If the world abandons itself to the domination of these inhuman powers, it matters little which nation or which group of States is successful, for this power is alien to every nation, and its victory means defeat for humanity as a whole.

The militant ideologies of the Left and the Right may, no doubt, help nations to endure the shock with fortitude and even with hope, but they are like drugs which render the nerves insensible to the pain of the operation without in any way changing its character. For these gigantic forces seem to demand some superhuman power, some pure intelligence, to govern them, if they are not to become devilish instruments of destruction; and the more completely a nation, surrenders itself to the blind urge to power, the more easily are they carried away. by the relentless drive of events which is pressing European civilization towards disaster.

The fact is that the same fundamental issues confront all the peoples of Europe, and the Fascist States are no more anxious than the democratic ones to make a complete break with the past. On the contrary, they have taken their stand in the maintenance of national traditions and national culture, and the traditions of Latin and Germanic culture are really no more adapted to mass organization and mechanization than are our own. It is only in the region of politics that their tradition of authoritative government and, military discipline have made it easier for them than for ourselves to accept a totalitarian system, but this is not altogether an advantage since it causes the real nature of the change to be obscured by the romance of ideological myths and passionate loyalty to the personality of a leader.

But we have to face these problems in cold blood without any passionate belief in an inspired leader or a new gospel. It is therefore harder for us to take decisions, harder for us to choose a definite path, while on the other hand we still have room to look around and to learn from the mistakes of those who have attempted to solve the problem by drastic revolutionary methods.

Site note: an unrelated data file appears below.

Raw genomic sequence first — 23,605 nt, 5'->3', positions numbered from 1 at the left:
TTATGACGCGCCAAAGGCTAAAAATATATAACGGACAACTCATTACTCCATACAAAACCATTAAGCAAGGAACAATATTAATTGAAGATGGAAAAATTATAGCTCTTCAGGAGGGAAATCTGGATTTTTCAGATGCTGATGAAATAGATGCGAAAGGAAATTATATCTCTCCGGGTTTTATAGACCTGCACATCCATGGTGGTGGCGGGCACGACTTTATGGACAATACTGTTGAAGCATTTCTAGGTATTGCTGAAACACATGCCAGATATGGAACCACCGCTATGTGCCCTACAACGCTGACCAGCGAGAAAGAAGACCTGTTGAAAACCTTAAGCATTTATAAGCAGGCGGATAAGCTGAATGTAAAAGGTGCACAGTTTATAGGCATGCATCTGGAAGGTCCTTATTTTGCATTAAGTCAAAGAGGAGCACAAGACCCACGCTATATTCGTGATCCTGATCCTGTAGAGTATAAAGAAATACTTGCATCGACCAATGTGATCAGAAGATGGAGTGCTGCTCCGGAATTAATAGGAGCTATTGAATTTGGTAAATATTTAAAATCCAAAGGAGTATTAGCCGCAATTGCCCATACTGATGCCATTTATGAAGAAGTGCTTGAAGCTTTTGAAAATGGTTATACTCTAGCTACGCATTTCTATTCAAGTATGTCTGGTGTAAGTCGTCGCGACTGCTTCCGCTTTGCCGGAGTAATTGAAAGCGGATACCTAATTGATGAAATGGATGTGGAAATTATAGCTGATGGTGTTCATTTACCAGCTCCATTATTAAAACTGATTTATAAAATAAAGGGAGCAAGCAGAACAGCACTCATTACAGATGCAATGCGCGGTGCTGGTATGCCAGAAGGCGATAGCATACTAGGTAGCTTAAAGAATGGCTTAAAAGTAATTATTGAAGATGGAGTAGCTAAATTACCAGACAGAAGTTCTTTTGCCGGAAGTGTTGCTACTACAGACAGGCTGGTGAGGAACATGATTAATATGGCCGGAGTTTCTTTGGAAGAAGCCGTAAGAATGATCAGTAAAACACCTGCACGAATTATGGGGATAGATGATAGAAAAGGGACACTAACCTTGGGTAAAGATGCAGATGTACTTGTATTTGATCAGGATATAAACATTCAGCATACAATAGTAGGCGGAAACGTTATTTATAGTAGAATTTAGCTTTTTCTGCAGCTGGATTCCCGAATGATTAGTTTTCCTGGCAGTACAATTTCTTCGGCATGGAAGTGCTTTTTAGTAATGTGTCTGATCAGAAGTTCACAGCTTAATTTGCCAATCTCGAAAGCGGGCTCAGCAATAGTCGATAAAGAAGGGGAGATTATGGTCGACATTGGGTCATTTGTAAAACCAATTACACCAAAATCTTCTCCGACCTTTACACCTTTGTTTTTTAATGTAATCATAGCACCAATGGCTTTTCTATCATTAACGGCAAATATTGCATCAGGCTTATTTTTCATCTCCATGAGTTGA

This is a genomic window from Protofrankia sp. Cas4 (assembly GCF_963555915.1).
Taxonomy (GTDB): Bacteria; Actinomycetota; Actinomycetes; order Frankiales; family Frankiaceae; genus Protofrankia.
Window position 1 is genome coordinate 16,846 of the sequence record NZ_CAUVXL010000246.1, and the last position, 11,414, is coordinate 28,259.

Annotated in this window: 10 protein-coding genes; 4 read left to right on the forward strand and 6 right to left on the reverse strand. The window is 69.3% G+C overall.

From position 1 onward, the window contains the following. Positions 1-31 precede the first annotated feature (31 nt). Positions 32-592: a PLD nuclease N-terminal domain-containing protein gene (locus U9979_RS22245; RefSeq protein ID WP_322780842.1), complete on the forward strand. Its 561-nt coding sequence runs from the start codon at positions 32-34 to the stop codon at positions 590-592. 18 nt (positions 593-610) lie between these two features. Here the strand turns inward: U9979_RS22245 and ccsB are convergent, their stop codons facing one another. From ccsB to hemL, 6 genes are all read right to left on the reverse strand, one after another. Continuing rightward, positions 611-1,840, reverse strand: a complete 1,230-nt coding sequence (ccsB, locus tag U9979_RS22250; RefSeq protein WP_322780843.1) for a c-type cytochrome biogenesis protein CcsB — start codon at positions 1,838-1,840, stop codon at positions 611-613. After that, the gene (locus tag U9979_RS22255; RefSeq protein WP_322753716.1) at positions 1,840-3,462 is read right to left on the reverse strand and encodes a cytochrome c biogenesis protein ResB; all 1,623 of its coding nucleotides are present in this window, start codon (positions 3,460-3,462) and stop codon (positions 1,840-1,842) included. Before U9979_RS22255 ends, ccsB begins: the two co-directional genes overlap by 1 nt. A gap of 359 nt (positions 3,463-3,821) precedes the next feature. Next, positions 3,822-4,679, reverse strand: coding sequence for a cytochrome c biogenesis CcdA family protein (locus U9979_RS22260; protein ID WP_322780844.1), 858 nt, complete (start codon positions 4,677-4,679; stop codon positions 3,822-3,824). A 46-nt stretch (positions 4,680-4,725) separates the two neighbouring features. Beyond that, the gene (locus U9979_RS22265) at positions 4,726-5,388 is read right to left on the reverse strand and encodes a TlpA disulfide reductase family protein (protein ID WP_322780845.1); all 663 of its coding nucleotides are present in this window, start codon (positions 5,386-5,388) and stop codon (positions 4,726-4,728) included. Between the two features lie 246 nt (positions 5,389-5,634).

Now the existing totalitarian regimes have all originated in the same manner: viz, by the capture of the State machine by a political party which has then proceeded to reorganize the whole life of the community according to its programme and ideology. Under the regime of parliamentary democracy, the State had become a neutral impersonal organization which was operated by whatever party or combination of parties happened to predominate at the moment, and since rival parties and rival interests tended, with universal suffrage and representation, to cancel one another out, the democratic State was incapable of deciding fundamental issues and the whole government became weak and inept.

Fascism and Communism owed their triumph to a policy of revolutionary action which restored to the State a single will and purpose. But in order to do this they narrowed the basis of citizenship at the same time as they widened the range of political action. Alike to the Communist and the National Socialist the Community transcends the State, and the party is not a cog in the machinery of government, but the inspired organ of the Community or the nation and it possesses a divine absolute right to override legal and constitutional restrictions and to use the State as a means of realizing its super-political ideals. For the State exists only to serve the people; and the Party, or the Leader of the Party, is the only authentic embodiment of the will ‘of the people.